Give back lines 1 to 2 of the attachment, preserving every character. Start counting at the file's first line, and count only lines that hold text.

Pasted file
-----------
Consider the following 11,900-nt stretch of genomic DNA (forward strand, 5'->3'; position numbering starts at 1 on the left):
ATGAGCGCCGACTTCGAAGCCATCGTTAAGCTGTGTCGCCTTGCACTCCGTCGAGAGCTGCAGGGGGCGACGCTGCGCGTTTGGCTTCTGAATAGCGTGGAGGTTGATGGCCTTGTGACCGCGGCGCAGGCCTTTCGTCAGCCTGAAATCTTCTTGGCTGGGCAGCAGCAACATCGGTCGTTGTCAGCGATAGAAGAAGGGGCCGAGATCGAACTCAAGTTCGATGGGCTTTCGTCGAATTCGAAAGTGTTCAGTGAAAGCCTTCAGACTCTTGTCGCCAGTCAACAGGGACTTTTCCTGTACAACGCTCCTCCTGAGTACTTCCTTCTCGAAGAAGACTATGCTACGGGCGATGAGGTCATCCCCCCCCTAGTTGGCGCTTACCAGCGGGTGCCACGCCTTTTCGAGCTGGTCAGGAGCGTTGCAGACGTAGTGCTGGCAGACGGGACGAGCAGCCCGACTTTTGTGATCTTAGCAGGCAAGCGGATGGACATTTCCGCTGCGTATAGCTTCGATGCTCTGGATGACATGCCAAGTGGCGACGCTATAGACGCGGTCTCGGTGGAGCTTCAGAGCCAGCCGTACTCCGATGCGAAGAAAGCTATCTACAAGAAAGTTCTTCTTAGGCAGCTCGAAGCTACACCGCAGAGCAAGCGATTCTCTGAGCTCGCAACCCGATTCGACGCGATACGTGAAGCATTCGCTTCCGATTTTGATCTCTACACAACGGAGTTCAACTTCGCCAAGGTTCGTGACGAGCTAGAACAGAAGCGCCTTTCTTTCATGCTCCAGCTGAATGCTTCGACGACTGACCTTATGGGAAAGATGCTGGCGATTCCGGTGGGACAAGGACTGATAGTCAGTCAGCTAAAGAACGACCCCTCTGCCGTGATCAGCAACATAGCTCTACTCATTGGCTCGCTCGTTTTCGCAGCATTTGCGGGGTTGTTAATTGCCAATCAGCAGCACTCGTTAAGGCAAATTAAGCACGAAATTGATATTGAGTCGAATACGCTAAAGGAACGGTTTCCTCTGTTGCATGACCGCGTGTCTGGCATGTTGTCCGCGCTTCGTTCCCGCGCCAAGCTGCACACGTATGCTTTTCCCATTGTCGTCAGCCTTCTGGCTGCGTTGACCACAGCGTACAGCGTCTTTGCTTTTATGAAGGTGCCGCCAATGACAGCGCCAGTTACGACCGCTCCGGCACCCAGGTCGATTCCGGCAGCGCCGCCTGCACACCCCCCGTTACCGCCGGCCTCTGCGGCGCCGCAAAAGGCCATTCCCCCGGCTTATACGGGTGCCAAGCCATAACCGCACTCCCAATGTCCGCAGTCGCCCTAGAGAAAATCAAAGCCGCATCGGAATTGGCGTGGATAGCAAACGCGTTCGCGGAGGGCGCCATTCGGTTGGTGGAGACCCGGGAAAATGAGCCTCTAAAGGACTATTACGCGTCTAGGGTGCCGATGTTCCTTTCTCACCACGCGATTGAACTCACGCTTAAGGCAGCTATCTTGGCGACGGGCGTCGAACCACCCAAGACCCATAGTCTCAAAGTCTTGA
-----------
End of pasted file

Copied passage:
Consider the following 11,900-nt stretch of genomic DNA (forward strand, 5'->3'; position numbering starts at 1 on the left):
ATGAGCGCCGACTTCGAAGCCATCGTTAAGCTGTGTCGCCTTGCACTCCGTCGAGAGCTGCAGGGGGCGACGCTGCGCGTTTGGCTTCTGAATAGCGTGGAGGTTGATGGCCTTGTGACCGCGGCGCAGGCCTTTCGTCAGCCTGAAATCTTCTTGGCTGGGCAGCAGCAACATCGGTCGTTGTCAGCGATAGAAGAAGGGGCCGAGATCGAACTCAAGTTCGATGGGCTTTCGTCGAATTCGAAAGTGTTCAGTGAAAGCCTTCAGACTCTTGTCGCCAGTCAACAGGGACTTTTCCTGTACAACGCTCCTCCTGAGTACTTCCTTCTCGAAGAAGACTATGCTACGGGCGATGAGGTCATCCCCCCCCTAGTTGGCGCTTACCAGCGGGTGCCACGCCTTTTCGAGCTGGTCAGGAGCGTTGCAGACGTAGTGCTGGCAGACGGGACGAGCAGCCCGACTTTTGTGATCTTAGCAGGCAAGCGGATGGACATTTCCGCTGCGTATAGCTTCGATGCTCTGGATGACATGCCAAGTGGCGACGCTATAGACGCGGTCTCGGTGGAGCTTCAGAGCCAGCCGTACTCCGATGCGAAGAAAGCTATCTACAAGAAAGTTCTTCTTAGGCAGCTCGAAGCTACACCGCAGAGCAAGCGATTCTCTGAGCTCGCAACCCGATTCGACGCGATACGTGAAGCATTCGCTTCCGATTTTGATCTCTACACAACGGAGTTCAACTTCGCCAAGGTTCGTGACGAGCTAGAACAGAAGCGCCTTTCTTTCATGCTCCAGCTGAATGCTTCGACGACTGACCTTATGGGAAAGATGCTGGCGATTCCGGTGGGACAAGGACTGATAGTCAGTCAGCTAAAGAACGACCCCTCTGCCGTGATCAGCAACATAGCTCTACTCATTGGCTCGCTCGTTTTCGCAGCATTTGCGGGGTTGTTAATTGCCAATCAGCAGCACTCGTTAAGGCAAATTAAGCACGAAATTGATATTGAGTCGAATACGCTAAAGGAACGGTTTCCTCTGTTGCATGACCGCGTGTCTGGCATGTTGTCCGCGCTTCGTTCCCGCGCCAAGCTGCACACGTATGCTTTTCCCATTGTCGTCAGCCTTCTGGCTGCGTTGACCACAGCGTACAGCGTCTTTGCTTTTATGAAGGTGCCGCCAATGACAGCGCCAGTTACGACCGCTCCGGCACCCAGGTCGATTCCGGCAGCGCCGCCTGCACACCCCCCGTTACCGCCGGCCTCTGCGGCGCCGCAAAAGGCCATTCCCCCGGCTTATACGGGTGCCAAGCCATAACCGCACTCCCAATGTCCGCAGTCGCCCTAGAGAAAATCAAAGCCGCATCGGAATTGGCGTGGATAGCAAACGCGTTCGCGGAGGGCGCCATTCGGTTGGTGGAGACCCGGGAAAATGAGCCTCTAAAGGACTATTACGCGTCTAGGGTGCCGATGTTCCTTTCTCACCACGCGATTGAACTCACGCTTAAGGCAGCTATCTTGGCGACGGGCGTCGAACCACCCAAGACCCATAGTCTCAAAGTCTTGA